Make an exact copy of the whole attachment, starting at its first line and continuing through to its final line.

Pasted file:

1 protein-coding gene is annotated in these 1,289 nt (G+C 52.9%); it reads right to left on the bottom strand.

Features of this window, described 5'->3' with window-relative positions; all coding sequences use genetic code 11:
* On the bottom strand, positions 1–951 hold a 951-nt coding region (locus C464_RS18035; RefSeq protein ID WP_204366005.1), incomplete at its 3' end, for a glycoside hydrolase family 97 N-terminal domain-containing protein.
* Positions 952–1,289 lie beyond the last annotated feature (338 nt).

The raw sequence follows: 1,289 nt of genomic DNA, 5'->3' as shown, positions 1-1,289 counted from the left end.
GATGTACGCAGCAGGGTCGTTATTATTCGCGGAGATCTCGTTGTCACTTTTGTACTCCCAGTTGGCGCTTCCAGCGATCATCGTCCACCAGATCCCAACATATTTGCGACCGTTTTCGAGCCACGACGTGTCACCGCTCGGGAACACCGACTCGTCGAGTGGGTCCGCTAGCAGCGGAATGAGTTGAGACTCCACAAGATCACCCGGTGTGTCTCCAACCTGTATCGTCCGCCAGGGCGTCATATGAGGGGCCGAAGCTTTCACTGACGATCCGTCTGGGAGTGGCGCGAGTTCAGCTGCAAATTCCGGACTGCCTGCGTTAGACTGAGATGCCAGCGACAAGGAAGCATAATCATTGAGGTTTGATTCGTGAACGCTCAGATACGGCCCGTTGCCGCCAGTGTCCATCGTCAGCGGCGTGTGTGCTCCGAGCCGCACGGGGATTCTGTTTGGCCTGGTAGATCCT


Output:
1 protein-coding gene is annotated in these 1,289 nt (G+C 52.9%); it reads right to left on the bottom strand.

Features of this window, described 5'->3' with window-relative positions; all coding sequences use genetic code 11:
* On the bottom strand, positions 1–951 hold a 951-nt coding region (locus C464_RS18035; RefSeq protein ID WP_204366005.1), incomplete at its 3' end, for a glycoside hydrolase family 97 N-terminal domain-containing protein.
* Positions 952–1,289 lie beyond the last annotated feature (338 nt).

The raw sequence follows: 1,289 nt of genomic DNA, 5'->3' as shown, positions 1-1,289 counted from the left end.
GATGTACGCAGCAGGGTCGTTATTATTCGCGGAGATCTCGTTGTCACTTTTGTACTCCCAGTTGGCGCTTCCAGCGATCATCGTCCACCAGATCCCAACATATTTGCGACCGTTTTCGAGCCACGACGTGTCACCGCTCGGGAACACCGACTCGTCGAGTGGGTCCGCTAGCAGCGGAATGAGTTGAGACTCCACAAGATCACCCGGTGTGTCTCCAACCTGTATCGTCCGCCAGGGCGTCATATGAGGGGCCGAAGCTTTCACTGACGATCCGTCTGGGAGTGGCGCGAGTTCAGCTGCAAATTCCGGACTGCCTGCGTTAGACTGAGATGCCAGCGACAAGGAAGCATAATCATTGAGGTTTGATTCGTGAACGCTCAGATACGGCCCGTTGCCGCCAGTGTCCATCGTCAGCGGCGTGTGTGCTCCGAGCCGCACGGGGATTCTGTTTGGCCTGGTAGATCCT